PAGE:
By Olawale Abdul-Fatah with agency report
The Kenya Government has concluded plans to launch a $20 billion social housing project to ease the housing deficit in the country.
Under the project, the east African nation plans to construct one million low-cost houses at a cost of $20,000 each, over the next five years, to reduce current housing deficit which stood at 1.85 million.
The cabinet secretary, Ministry of Infrastructure, Housing and Urban Development, James Macharia, told newsmen during a press briefing in Nairobi, that a request for interest has been issued to international and domestic firms to undertake the mass low-cost housing venture.
Macharia, who disclosed the government plans during the Stakeholders Forum on Validation of Kenya Building Research Centers Strategic Plan 2017 to 2022, hinted that about 60 firms, that have previously embarked on such project, have indicated interest.
“We will soon award the contract after completion of the tender process. Though, we are going to borrow heavily from nations such as China that have been able to construct high-rise apartments which are safe for human occupation at an affordable cost in order to roll out a high number of quality houses,” he said.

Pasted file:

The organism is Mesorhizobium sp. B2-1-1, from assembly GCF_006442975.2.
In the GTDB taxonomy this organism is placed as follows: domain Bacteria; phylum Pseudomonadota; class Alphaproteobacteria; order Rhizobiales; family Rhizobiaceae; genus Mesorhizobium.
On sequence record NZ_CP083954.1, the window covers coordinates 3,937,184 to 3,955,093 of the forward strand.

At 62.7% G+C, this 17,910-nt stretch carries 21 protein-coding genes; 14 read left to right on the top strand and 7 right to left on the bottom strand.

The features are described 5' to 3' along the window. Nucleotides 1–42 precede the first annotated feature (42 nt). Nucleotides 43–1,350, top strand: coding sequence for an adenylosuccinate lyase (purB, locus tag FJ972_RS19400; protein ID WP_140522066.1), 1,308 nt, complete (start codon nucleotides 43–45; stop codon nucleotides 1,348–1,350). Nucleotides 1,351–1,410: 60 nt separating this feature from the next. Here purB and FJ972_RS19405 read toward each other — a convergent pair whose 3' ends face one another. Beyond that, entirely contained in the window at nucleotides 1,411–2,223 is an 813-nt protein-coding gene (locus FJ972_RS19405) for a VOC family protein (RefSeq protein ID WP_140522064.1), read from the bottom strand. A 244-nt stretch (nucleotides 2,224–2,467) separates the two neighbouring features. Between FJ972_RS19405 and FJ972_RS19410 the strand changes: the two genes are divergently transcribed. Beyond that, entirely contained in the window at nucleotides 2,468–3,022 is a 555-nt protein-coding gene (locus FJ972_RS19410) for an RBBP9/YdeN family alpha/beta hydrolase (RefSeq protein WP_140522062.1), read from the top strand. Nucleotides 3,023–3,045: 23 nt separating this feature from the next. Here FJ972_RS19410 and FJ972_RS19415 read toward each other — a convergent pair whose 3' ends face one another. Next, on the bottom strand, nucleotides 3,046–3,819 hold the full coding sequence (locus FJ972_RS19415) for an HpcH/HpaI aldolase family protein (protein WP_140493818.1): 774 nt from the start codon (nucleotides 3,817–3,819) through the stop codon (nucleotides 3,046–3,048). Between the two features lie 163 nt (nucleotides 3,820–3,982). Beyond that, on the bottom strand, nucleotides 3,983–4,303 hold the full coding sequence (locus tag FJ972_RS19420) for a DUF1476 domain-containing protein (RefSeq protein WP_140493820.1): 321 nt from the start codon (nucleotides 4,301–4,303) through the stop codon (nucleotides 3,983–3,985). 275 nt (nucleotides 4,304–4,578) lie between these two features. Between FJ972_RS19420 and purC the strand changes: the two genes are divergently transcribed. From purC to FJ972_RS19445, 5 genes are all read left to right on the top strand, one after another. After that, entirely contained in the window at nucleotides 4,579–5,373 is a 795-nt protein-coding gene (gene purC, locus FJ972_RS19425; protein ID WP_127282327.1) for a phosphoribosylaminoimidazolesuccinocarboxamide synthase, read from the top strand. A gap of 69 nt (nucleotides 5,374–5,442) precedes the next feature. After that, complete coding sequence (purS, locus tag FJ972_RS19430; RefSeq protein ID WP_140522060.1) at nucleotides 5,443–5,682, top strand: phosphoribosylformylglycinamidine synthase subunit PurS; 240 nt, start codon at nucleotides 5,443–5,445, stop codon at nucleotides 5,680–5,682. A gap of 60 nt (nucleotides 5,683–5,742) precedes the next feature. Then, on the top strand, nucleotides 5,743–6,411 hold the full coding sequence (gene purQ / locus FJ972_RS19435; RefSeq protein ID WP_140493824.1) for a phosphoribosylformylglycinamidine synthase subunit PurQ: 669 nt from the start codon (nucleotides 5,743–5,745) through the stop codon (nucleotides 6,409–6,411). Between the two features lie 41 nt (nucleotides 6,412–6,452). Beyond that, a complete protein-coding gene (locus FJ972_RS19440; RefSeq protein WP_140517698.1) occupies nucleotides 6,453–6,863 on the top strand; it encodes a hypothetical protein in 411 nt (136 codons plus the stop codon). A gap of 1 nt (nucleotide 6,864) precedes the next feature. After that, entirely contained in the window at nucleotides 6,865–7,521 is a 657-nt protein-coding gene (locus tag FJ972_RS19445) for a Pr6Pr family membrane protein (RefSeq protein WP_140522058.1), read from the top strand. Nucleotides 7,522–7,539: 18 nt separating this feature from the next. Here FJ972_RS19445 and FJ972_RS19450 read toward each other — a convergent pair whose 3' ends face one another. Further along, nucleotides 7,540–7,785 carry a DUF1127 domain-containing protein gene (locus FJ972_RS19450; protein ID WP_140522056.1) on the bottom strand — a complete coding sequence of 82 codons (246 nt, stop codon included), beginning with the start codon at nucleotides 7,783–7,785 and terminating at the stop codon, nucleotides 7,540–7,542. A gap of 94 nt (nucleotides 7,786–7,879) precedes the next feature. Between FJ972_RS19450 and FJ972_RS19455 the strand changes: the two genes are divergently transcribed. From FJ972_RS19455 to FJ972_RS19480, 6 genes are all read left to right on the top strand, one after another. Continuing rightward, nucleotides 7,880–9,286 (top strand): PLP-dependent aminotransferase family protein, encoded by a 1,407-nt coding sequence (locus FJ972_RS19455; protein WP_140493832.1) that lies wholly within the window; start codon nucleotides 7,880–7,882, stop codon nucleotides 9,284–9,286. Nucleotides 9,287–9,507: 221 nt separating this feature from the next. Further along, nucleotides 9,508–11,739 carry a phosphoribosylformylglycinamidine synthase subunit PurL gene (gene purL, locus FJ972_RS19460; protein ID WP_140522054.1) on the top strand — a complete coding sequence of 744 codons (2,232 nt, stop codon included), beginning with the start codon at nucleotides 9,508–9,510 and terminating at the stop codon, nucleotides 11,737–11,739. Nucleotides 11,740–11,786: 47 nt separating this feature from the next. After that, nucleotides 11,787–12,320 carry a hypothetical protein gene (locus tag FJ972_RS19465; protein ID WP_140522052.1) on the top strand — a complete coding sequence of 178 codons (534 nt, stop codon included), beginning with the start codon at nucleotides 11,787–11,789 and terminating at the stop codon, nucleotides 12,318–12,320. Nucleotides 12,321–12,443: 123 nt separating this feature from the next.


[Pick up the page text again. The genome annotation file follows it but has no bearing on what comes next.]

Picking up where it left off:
While attributing increase in housing deficit to rapid urbanization, Macharia noted that the shortage was responsible for proliferation of slums.
The cabinet secretary said that the social houses will be built through a public-private partnership as government resources are not sufficient to construct the houses.
According to him, the private sector will be offered a number of incentives and subsidies in order to ensure the houses are affordable to ordinary citizens.
The ministry of infrastructure, housing and urban development is fast tracking the enactment of the Kenya Building Research Institute bill that will create a research organization to spearhead innovation of the latest technology to lower the cost of construction in the country.